Singular Reading in GA992

Singular (or rather in this case, rare) readings are fun. John 8:8-9 says Jesus said “Let him who is without sin cast the first stone,” then bent down again and was writing in the earth. Then after that all the manuscripts say “when they heard Οι δε ακουσαντες. Except 992 and 20 other manuscripts, which say “when they read” what he wrote.

If your brother sins

Matthew 18:15-17
¹⁵Now if your brother sins, go show him his fault, just between you and him.  If he listens to you, you have won back your brother.  ¹⁶But if he does not listen, take with you one or two others, so that ‘upon the mouths of two or three witnesses every matter be established.’  ¹⁷And if he refuses to listen to them, tell it to the assembly.  And if he refuses to listen to the assembly, he should be regarded by you no differently than a gentile or a revenue agent.”

I agree with the UBS textual commentary that the phrase “against you” [if your brother sins against you] might have been added in order to harmonize this verse with the “against me” of v. 21 shortly thereafter where Peter asks, “How many times shall my brother sin against me and I forgive him?”

Peter was thinking of himself, but Jesus was thinking of the whole church and church discipline.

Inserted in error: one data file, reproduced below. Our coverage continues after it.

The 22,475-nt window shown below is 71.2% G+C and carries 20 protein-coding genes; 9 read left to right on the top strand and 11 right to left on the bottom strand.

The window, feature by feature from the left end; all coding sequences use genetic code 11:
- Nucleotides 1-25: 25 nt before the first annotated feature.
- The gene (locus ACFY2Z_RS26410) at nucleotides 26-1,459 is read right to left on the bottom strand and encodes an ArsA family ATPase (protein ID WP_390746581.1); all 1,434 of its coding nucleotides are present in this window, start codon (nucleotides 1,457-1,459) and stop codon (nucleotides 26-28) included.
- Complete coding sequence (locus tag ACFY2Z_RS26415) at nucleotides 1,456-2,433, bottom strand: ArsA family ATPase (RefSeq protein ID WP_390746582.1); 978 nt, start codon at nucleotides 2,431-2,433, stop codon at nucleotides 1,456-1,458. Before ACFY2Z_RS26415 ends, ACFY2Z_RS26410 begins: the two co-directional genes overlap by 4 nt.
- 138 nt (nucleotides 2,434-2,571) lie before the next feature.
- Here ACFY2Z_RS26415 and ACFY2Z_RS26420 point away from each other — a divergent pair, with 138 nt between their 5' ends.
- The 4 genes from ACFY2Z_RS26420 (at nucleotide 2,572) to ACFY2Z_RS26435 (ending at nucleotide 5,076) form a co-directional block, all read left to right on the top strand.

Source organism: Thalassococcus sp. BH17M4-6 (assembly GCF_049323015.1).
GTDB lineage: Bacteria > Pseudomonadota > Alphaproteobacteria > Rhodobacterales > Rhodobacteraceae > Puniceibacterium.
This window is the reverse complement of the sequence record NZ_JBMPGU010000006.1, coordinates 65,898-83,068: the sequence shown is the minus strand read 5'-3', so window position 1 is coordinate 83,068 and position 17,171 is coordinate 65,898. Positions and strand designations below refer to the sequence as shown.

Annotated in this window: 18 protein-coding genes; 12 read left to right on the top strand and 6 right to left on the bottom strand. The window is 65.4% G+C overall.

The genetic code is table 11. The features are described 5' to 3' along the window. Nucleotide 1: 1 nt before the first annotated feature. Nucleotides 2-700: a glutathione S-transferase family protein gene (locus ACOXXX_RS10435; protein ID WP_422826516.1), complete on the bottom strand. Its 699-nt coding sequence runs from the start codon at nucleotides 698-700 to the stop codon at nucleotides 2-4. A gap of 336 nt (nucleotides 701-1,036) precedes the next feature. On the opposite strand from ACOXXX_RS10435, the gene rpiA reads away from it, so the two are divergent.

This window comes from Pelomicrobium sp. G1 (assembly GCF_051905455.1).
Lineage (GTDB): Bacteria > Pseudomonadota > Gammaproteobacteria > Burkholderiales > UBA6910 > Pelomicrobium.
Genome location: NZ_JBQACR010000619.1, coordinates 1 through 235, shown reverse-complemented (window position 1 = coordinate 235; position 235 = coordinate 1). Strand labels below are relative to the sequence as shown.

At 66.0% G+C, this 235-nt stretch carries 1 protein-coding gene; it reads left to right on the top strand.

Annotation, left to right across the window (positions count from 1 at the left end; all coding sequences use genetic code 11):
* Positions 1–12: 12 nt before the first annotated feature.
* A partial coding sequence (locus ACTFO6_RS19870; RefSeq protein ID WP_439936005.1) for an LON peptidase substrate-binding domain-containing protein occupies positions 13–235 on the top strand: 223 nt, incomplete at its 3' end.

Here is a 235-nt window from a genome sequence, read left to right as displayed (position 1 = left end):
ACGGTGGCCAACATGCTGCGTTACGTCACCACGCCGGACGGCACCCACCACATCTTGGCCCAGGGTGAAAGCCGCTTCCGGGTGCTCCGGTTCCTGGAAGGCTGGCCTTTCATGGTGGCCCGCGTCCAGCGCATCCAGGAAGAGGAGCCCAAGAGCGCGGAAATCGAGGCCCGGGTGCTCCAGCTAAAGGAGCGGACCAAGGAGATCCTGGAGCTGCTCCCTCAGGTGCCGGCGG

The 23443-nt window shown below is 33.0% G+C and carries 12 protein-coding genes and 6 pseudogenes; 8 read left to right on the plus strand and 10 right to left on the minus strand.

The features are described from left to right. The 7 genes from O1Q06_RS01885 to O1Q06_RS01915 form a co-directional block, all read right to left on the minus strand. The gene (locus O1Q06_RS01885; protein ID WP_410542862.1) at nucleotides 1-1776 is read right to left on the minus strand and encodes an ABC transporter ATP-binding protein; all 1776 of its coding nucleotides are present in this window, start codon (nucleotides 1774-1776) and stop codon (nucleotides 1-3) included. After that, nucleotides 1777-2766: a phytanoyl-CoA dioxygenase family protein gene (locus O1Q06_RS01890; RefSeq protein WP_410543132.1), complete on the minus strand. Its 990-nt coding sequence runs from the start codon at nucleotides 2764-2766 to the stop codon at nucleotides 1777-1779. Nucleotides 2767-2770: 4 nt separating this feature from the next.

In my opinion, when it comes to variants in the Greek text of the New Testament, this is one of the most damaging, the longer reading containing “against you,” is damaging. Here is the practical situation.  A brother is reported to have sinned, or be sinning.  But not sinning against anyone in particular in that community.  So no one goes and confronts him about it, because it was not involving them.  The result is gossip, and then inflating of the original rumor, and even ultimately progressing to people “bearing false witness against their neighbor.” I know very well this scenario personally, because there are rumors about me sinning which are false rumors, but no one has come to me to talk to me about it. The rumor just keeps spreading, and takes on the appearance of truth since so many people have heard it.